Politics is a bit like that. Although the temptation for liberals right now is smugness and complacency, our glowing self-image has more to do with our rivals’ lack of intellectual seriousness and credibility than with the intrinsic merits of liberalism. It’s easy to feel cosmopolitan when your point of reference is Sarah Palin, to feel brainy by comparison with George Bush, or to feel like a dedicated champion of the poor relative to Mitt Romney. In short, next to the wretched hag that is the modern conservative establishment liberals look like beauty queens. And yet according to our own narrative, the conservative establishment is in a death spiral. If that’s the case, the test of liberalism’s merits will soon come from other quarters within the conservative movement: from social conservatives like Ross Douthat, Rod Dreher and Mark Shea; from civil libertarians like Conor Friedersdorf and Glenn Greenwald; and from distributists like John Medaille and Phillip Blond.
I don’t for a moment want to downplay the importance of debunking misinformation. The conservative establishment may not be intellectually serious, but it does have money and influence. For this reason, liberals have a responsibility to expose conservative deceptions, such as those buttressing Paul Ryan’s convention speech and Niall Ferguson’s Newsweek cover story.
At the same time, my concern–underscored by this excellent post by Conor Friedersdorf on why he refuses to vote Obama–is that, in our quest to take down the conservative establishment, liberals are losing sight of the need for self-criticism. This is especially so with respect to civil liberties and foreign policy. We may not agree with Friedersdorf’s verdict on Obama (I for one don’t), but surely our guy is more than a little vulnerable to critiques of the drone war in Pakistan, the extrajudicial killing of American citizen, and the war in Libya.
As for economic issues, liberal policy wonks–notably Paul Krugman–have in general been good about critiquing the president. What they’ve failed to do is imagine alternatives to liberal policy prescriptions. Libertarianism may be a barren wasteland–but what is the liberal response to conservatives who shun big business and big government alike? Such conservatives are obviously in the minority and don’t play enough of a role in elections to receive widespread attention. But marginal status is not the same thing as non-existence and I hope that liberals will learn to recognize and respond to economic policy proposals more nuanced than trickle down.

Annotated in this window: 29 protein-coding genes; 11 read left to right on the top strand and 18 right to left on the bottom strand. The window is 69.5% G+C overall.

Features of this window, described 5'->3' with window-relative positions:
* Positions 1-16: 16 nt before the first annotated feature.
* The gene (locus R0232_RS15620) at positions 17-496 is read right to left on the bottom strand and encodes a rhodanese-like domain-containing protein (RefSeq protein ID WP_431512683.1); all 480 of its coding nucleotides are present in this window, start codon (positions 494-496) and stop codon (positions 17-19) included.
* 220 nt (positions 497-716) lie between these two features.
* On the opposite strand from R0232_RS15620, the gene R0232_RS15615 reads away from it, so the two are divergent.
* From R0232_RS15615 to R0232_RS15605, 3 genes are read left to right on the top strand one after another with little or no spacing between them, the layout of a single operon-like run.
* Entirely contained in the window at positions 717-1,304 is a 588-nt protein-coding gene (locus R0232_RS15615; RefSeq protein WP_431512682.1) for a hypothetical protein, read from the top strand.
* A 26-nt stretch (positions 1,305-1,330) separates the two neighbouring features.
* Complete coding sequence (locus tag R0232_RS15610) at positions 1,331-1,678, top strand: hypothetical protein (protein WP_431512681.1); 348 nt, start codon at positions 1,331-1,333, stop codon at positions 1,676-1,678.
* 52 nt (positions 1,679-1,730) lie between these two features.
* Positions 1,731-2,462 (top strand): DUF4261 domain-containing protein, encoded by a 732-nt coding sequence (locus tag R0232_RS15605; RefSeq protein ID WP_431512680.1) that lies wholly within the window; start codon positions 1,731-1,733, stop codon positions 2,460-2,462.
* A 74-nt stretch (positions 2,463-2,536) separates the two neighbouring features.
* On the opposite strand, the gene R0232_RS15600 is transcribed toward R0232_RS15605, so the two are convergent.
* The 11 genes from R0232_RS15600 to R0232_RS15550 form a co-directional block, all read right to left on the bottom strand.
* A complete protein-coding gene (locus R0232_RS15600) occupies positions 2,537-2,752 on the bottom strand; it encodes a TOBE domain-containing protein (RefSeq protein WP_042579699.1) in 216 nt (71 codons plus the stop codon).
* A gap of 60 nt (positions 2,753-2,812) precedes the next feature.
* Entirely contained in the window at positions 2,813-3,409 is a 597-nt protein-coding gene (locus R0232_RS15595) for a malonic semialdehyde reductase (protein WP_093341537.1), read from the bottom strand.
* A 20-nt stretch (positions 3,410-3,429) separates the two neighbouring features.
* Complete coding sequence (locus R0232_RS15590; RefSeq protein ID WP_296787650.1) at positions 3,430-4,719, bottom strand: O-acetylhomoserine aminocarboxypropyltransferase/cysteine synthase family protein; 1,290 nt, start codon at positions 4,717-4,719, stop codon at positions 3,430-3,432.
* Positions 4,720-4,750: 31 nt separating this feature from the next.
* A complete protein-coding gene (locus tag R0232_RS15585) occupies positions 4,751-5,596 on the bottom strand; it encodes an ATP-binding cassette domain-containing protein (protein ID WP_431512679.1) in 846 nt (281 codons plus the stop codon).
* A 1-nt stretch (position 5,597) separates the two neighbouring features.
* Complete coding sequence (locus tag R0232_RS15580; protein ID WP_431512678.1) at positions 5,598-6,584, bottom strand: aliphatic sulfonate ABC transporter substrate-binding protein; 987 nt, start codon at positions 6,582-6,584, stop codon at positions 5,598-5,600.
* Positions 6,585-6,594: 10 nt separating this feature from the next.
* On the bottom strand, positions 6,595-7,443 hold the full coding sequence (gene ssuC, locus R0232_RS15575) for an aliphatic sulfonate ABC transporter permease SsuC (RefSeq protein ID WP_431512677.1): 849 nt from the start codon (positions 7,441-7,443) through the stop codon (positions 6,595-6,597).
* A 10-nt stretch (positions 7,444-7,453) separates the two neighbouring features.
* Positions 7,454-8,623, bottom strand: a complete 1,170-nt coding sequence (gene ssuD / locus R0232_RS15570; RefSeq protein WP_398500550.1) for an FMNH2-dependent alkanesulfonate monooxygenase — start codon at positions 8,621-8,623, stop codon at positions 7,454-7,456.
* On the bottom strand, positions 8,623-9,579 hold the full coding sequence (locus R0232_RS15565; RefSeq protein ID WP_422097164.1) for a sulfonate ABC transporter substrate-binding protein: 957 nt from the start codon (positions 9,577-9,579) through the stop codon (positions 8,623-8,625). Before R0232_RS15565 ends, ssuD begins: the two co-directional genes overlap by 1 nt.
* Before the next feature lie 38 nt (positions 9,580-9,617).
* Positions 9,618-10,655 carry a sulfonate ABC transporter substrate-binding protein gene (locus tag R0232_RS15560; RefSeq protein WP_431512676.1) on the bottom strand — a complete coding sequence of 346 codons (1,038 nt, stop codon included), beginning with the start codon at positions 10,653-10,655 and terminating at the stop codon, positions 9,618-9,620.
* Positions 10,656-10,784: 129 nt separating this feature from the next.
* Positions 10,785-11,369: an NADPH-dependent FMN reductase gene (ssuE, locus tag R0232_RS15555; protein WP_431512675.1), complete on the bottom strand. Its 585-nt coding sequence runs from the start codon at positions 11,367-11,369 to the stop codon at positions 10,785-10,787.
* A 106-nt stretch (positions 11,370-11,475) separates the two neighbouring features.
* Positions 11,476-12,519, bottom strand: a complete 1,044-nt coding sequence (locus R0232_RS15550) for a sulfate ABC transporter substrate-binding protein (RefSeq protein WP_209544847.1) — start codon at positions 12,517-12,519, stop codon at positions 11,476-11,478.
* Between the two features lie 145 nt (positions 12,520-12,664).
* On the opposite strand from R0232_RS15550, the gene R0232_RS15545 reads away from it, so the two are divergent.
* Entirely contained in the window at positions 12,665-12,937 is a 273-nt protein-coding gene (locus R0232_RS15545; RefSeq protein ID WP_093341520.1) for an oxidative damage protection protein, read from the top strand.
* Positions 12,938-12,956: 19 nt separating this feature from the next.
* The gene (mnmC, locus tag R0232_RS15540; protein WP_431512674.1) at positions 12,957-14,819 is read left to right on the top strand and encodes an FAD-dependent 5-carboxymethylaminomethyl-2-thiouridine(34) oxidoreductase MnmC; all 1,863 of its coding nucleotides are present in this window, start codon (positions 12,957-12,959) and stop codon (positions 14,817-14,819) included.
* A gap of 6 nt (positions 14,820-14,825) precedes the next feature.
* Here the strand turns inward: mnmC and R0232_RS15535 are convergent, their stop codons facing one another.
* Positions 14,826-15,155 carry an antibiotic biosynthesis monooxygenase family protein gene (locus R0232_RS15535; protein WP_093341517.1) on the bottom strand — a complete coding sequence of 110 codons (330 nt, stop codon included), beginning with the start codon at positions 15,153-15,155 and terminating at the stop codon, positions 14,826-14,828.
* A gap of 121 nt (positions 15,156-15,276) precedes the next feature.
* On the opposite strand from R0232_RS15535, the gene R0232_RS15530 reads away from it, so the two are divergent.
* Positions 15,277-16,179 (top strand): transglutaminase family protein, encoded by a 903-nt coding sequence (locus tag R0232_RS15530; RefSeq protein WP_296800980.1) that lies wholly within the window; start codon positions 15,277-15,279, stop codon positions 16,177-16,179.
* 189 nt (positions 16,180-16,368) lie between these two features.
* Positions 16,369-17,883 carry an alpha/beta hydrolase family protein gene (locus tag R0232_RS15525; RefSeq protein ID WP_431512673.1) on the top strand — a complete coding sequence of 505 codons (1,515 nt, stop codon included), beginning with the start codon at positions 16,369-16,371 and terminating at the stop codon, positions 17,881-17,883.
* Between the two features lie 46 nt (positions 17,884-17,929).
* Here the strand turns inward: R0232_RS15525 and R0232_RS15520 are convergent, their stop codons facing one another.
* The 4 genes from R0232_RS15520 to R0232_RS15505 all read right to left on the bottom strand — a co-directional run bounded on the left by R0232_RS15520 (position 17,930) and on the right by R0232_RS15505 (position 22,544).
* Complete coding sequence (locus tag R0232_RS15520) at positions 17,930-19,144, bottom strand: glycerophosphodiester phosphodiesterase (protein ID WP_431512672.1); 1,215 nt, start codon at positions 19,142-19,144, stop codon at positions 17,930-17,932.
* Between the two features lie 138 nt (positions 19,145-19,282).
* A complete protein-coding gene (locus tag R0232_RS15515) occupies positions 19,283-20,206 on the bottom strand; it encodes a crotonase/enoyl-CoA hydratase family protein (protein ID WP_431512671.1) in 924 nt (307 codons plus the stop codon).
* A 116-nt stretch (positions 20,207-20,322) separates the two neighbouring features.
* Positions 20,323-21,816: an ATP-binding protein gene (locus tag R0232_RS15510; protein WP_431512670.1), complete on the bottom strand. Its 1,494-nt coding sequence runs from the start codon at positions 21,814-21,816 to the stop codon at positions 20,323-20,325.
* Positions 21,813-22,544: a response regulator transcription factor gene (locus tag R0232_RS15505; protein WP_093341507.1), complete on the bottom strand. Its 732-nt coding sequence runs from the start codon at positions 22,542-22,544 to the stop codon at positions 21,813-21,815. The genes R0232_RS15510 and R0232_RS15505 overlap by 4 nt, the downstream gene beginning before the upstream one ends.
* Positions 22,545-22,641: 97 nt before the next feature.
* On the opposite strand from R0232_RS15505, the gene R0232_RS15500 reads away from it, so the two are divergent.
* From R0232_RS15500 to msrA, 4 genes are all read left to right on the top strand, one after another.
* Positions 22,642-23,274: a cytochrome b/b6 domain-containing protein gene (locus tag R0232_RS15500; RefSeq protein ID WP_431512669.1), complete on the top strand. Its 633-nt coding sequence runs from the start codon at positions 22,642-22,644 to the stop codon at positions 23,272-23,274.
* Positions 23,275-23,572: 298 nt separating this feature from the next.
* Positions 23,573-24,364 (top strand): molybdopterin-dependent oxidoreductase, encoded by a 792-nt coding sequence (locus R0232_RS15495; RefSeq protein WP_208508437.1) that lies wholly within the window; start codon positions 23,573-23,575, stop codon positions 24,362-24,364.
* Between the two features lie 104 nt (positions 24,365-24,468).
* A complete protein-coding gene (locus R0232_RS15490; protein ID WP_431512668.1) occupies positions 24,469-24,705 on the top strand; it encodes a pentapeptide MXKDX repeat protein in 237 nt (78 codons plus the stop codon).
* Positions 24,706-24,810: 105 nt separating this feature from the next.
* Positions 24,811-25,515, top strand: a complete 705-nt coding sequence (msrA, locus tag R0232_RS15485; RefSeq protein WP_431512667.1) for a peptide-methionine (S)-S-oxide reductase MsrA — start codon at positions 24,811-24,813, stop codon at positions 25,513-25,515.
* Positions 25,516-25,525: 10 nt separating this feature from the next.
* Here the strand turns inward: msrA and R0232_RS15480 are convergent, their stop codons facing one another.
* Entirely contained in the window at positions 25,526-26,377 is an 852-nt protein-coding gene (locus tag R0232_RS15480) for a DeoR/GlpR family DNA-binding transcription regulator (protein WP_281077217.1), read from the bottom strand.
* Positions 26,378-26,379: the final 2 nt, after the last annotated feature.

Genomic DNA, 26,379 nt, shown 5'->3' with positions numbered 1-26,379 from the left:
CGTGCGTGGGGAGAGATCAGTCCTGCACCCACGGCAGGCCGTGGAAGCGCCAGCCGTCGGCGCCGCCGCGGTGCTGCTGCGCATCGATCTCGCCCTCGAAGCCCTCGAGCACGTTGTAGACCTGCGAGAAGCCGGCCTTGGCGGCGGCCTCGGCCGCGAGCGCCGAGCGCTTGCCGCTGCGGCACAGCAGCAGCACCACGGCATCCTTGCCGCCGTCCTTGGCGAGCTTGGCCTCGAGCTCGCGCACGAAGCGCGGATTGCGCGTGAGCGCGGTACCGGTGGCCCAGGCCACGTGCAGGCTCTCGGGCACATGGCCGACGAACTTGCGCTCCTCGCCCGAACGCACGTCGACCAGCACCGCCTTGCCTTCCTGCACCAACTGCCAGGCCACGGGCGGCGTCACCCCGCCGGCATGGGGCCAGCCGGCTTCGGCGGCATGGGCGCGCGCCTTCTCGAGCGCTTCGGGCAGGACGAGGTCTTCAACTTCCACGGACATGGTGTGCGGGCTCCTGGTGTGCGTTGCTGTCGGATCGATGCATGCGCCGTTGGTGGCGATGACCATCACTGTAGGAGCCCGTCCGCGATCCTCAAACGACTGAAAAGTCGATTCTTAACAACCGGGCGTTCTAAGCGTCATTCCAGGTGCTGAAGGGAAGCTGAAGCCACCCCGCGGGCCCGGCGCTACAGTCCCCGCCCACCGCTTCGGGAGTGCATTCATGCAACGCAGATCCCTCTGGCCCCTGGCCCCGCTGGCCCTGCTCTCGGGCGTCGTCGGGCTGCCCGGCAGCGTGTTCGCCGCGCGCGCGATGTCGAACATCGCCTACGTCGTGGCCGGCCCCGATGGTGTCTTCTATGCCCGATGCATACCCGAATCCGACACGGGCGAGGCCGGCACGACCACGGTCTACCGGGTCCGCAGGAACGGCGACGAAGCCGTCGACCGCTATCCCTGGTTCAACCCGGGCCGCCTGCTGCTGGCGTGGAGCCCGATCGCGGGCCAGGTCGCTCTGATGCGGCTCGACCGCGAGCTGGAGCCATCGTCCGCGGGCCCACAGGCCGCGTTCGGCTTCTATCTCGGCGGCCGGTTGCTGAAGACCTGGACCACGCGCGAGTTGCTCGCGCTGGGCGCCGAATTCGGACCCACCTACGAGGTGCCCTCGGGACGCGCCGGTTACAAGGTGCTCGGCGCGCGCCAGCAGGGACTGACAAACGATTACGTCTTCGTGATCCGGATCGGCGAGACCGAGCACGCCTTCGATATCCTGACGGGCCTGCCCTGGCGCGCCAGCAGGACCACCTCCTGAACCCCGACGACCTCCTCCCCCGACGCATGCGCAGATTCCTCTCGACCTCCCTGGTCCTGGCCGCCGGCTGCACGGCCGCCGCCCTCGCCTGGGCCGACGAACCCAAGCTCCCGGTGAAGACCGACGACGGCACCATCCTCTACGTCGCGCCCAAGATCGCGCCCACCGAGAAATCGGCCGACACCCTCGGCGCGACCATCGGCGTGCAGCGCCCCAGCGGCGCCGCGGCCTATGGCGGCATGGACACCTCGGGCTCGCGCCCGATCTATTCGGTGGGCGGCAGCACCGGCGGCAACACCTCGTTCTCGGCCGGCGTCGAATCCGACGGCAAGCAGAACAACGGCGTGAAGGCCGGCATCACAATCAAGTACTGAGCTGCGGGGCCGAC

Breaking news: Mitt Romney is an out of touch plutocrat who holds 47% of America in contempt. In all seriousness, I think Romney’s remarks were as inaccurate and insulting as his critics have made them out to be. Still, it seems to me that most critics are missing Romney’s point, which was not so much to slander working Americans as to draw attention to the fact that he needs to appeal to undecided voters to win the election. Romney may be wrong about the 47%–but surely he is right about the 3.1%.
Thus far, Romney’s strategy for winning over the 3% or so of undecideds has been to make the election a referendum on Obama. In doing so, he has taken it for granted–wrongly, judging by recent polls–that independents won’t carefully consider the merits of the stimulus package, auto industry bailouts, or other Obama administration initiatives. While it is possible that there are enough easily manipulated voters in the electorate to secure a Romney victory, I am not so sure. Certainly, there is no dearth of voting guides out there. And my hunch is that a trusted friend or website is going to have more influence on undecideds than Romney campaign messaging.
In Catholic circles, at least, the main question being asked by undecideds right now is not “am I better off today than I was four years ago?” but rather “which candidate is most committed to protecting life from conception to natural death–if any?” Obviously answers to the second question vary. Catholic social thought does not map easily onto American politics, with the result that Catholics face a complex set of considerations when deciding which lever to pull in November. (I am voting Obama, in part because I am a Catholic, but mostly because I am a liberal.) Leaving aside Romney’s appeal to the lowest common denominator, I have come across three main schools of thought in the Catholic blogosphere and elsewhere. While I will focus on undecided Catholic voters in what follows, adherents to each of the “three schools” I have identified can be found both inside and outside of the Catholic Church.
The first school of thought seeks to influence public policy by beating politicians at their own game: power. This school sees cynicism and manipulation behind the politician’s mask of high-minded slogans and rhetoric. Yet rather than withdraw from the political process in disgust, this school seeks to advance its interests through campaign contributions and voting decisions. A secular example is the Wall Street firm that makes campaign contributions to both major candidates with the goal of gaining influence no matter what the outcome of the election. More relevant here are the Evangelicals and other religious conservatives who have reliably voted Republican since Reagan. While the GOP needs support from this voting bloc to win elections, abortion and same sex marriage are generally low on its list of priorities–a reality that has become especially apparent through the candidacy of Mitt Romney. In response, some religious conservatives now seek to re-assert their influence over the GOP. Here, for example, is the advice of Mark Shea to conservatives: